This weekend, I finally managed to wrangle my kids–and a few of their friends — to see Toy Story 3. Now before you read any further, I must first disclose a major bias: In my mind, Pixar’s John Lasseter can do little wrong. I walked in wanting to like it.
And loved it.
Toy Story 3 opens with little Andy all grown up and packing for college, while Woody and Buzz Lightyear and the gang, now relegated to a toy chest of old playthings, contemplate their possible fate including retirement up in the attic, or a visit to the trash heap. The more ideal option — and of course the richer option as far as plot twists and humor potential are concerned — is a stay at a daycare facility with other donated toys.
I’ve heard mixed reviews of the film; one friend told me she thought the overall premise, a showdown between the good and bad toys at daycare was too dark. Another told me they didn’t like the portrayal of young children as rough on their toys.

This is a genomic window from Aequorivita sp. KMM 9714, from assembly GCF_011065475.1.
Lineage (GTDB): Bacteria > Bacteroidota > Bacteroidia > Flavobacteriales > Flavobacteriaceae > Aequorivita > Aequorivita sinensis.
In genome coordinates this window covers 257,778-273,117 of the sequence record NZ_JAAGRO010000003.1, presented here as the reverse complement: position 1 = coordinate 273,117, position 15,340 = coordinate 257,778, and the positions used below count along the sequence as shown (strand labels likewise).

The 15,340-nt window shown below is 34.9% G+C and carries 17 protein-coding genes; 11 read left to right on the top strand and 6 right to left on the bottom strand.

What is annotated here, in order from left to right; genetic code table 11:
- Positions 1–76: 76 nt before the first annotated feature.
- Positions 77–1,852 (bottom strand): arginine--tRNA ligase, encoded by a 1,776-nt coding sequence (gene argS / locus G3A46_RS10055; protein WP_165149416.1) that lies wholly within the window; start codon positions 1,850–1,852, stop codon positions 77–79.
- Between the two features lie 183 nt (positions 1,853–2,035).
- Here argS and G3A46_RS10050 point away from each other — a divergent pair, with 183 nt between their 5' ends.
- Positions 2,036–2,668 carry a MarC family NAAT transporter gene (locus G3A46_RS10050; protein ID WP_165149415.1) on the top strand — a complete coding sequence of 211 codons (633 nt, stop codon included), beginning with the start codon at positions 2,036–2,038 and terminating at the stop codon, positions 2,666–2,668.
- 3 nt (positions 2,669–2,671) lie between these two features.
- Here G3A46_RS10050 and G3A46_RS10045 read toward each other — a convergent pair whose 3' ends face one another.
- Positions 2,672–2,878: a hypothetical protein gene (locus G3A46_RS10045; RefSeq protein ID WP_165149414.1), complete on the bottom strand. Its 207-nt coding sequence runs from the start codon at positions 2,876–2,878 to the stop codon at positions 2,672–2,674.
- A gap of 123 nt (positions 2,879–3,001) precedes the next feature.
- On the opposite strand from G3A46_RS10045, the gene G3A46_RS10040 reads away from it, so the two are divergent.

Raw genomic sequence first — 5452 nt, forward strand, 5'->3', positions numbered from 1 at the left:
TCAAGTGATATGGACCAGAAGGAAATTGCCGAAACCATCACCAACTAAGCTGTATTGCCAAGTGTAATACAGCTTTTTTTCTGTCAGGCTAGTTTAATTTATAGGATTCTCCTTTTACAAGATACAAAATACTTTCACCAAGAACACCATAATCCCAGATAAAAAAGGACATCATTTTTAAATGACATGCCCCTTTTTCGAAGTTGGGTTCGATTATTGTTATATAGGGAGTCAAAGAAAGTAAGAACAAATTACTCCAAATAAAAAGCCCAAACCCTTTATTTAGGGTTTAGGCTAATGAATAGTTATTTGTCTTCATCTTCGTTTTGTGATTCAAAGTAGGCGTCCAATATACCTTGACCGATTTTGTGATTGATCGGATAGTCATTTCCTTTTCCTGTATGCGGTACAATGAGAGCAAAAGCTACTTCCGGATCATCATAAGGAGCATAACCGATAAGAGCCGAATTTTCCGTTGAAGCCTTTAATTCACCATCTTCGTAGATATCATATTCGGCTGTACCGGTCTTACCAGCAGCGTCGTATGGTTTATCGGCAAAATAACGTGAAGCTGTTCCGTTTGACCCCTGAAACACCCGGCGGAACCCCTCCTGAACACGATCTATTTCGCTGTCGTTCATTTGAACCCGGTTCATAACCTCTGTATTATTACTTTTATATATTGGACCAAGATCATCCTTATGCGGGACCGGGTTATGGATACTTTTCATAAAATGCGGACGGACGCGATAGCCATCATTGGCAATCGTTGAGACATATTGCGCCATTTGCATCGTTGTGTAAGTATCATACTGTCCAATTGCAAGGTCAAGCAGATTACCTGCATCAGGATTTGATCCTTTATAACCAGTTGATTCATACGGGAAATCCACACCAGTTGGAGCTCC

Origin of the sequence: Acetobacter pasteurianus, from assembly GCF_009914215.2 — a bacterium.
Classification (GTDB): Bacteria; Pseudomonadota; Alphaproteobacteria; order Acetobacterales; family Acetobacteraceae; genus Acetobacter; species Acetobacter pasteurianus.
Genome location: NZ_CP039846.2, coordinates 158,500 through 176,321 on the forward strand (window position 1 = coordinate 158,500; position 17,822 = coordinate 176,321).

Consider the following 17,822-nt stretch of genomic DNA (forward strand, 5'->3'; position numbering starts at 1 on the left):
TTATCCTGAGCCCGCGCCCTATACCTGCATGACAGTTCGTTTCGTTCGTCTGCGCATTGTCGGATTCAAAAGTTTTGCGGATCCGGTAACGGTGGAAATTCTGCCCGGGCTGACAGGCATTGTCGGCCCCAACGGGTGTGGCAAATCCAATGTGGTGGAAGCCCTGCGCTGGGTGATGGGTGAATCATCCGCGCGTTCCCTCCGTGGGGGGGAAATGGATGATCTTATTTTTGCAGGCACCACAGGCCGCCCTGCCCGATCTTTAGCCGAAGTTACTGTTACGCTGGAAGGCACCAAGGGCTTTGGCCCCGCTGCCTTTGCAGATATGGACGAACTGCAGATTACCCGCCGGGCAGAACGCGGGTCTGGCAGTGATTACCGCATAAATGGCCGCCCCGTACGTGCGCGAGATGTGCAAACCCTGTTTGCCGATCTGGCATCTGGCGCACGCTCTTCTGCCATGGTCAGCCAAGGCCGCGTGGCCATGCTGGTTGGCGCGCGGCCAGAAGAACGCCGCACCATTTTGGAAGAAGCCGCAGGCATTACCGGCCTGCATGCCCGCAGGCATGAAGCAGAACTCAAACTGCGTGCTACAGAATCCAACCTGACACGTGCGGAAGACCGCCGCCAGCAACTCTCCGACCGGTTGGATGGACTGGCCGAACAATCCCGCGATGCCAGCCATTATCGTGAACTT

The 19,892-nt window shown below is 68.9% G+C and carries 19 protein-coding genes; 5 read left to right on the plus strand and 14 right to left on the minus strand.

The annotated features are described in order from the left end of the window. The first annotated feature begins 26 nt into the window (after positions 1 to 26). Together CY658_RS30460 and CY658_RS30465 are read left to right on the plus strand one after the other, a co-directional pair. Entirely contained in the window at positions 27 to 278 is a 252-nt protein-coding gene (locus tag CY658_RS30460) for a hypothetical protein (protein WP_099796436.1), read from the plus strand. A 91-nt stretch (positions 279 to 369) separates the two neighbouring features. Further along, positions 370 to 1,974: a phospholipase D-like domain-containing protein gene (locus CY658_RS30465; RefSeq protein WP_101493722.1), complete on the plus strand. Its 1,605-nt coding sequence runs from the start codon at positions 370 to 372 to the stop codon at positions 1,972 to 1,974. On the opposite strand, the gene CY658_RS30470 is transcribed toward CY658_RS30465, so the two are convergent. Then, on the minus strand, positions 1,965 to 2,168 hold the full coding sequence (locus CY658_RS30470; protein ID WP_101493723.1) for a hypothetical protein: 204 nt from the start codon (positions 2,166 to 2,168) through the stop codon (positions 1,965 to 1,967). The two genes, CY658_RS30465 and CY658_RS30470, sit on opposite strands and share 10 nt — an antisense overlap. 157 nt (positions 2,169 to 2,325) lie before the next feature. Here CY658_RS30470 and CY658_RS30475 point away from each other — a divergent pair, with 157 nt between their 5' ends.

Me, I thought it was all just awesome.
The humor works on so many levels, as does most great children’s entertainment. My five year-old enjoys the general gist of the story, my three year-old stays entertained by the funny characters and the visual gags, and I can get the vague metrosexual references to the Ken doll, hilariously voiced by Michael Keaton. And the animation is so rich, so perfect, you nearly forget you’re watching a cartoon.
What really makes Toy Story 3 a classic though, are the profound emotional connections we make with the toys. Less because they’re playthings that we have nostalgia for as adults, and more because their feelings for “their Andy” mirrors the ones we have for our own kids. As he prepares to go off on his own, they find true satisfaction in the adult he’s become, even while experiencing conflict at being less needed thesmelves. In the end, they are faithful friends who find joy in being there for him, even if he can’t be there for him.
If that doesn’t bring some great big sobbing moments throughout the film that you tell your kids “are just allergies,” then I don’t know what will. –Liz
Find Toy Story 3 in theaters now. It’s worth it for the 3-D glasses, and for the screening of Day & Night, which is so going to be up for best animated short this year.
And when your kid simply HAS to have a Jessie doll or the Buzz Lightyear Space Ranger Cuffs, find them all from Mattel.